From painting to ceramics, from silence to tumult, from a closed world to nature, from intellectual work to physical labor, from the focus on thinking to the focus on life...these are the changes that happened to me after I started my ceramic practice.
About the Gāo Shān Zhuì Shí Series
“The horizontal stroke is as thousand miles of clouds, while the dot stroke as stone falling from the mountain”, this is how Madame Wei, the calligraphic enlightenment teacher of Wang Xizhi, depicted the metaphorical objects of horizontal and dot strokes in calligraphy. She compared the most fundamental dot stroke in Chinese characters as a stone falling from the peak, which gives people an impression of heaviness and momentum. With the softest part of calligraphy brush yet accumulating all strengths to write, this is the so-called “penetrating power.” Once I saw such simile, the teacup that I’ve been recently making came into my mind right away. I thought there are some kinds of connections between the dot stroke and the little teacup, probably due to its weight or position, small but fascinating.
The teacup is quite small. Started from a little piece of mud, I imagined its distinction, utilizing the white kaolin and unsophisticated clay, kneading and molding. Just like kneading Wowoto (a kind of hollow steamed cornbread), it turns from solid to hollow, to a utensil capable for holding things. The process itself is like transforming the unrefined stone into a new state of matter and opening up yourself.
During producing, I felt the hardness and thickness of mud little by little and adjusted its shape. Kept the original state of soil, so the rim of cup is more likely to be shaped in irregularity, with different heights. Sometimes, I associate it with the undulating hills, big or small, high or low, with no fixed standard, leaving more artlessness and temperament in it.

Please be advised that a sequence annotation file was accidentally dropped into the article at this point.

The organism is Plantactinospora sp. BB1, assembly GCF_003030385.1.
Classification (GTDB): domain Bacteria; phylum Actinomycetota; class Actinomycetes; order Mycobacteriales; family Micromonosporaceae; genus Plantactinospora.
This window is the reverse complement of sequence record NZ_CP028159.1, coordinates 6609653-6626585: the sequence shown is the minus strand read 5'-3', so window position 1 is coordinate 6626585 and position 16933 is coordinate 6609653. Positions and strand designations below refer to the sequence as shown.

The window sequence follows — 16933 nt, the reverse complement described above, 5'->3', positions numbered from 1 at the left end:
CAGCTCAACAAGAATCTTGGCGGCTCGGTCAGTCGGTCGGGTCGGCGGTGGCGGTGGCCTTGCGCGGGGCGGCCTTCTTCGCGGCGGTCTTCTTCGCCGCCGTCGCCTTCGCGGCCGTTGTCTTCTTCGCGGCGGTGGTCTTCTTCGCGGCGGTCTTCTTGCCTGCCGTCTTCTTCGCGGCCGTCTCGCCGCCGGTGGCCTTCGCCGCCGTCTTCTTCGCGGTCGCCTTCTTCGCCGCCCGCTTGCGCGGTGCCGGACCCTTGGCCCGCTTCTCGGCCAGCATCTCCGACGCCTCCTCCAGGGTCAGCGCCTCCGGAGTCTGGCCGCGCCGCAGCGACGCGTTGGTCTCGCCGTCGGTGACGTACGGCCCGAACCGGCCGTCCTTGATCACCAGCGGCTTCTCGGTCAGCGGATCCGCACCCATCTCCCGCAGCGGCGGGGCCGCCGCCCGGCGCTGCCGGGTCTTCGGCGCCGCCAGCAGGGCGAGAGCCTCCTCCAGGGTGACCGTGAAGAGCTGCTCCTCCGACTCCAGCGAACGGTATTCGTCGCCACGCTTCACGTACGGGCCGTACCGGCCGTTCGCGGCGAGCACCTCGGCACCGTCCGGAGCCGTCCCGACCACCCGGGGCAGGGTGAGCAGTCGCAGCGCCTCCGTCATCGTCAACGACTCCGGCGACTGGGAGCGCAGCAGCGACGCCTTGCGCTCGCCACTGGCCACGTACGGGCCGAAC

The thing that matches the soil from nature can only be from nature, either. In consequence, the shells, straws, ores and so on, were tend to be added into the glaze, attempting to look for colors that exist but not approachable.
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As for Wu Lou from “Cong Tao Kai Shi” studio, the ceramic is a medium. During the process of technical advancing to its peak, Wu Lou carries out the understanding, testing and practicing of the advancement to both techniques and culture. Here, utensil (“Qi”) is both a concrete symbol of artistry and an abstract carrier of culture.
“It is not a simple work to describe a utensil accurately if you have to. A utensil itself is ordinary, just like its smell evaporating from earth every day and night, as there is nothing happening.” The “ordinary” said by Wu Lou is his reassessment to the value of “daily”, the new examination and measurement to what is “familiar to” and “accustomed for” him in his daily life.
The Forking Paths
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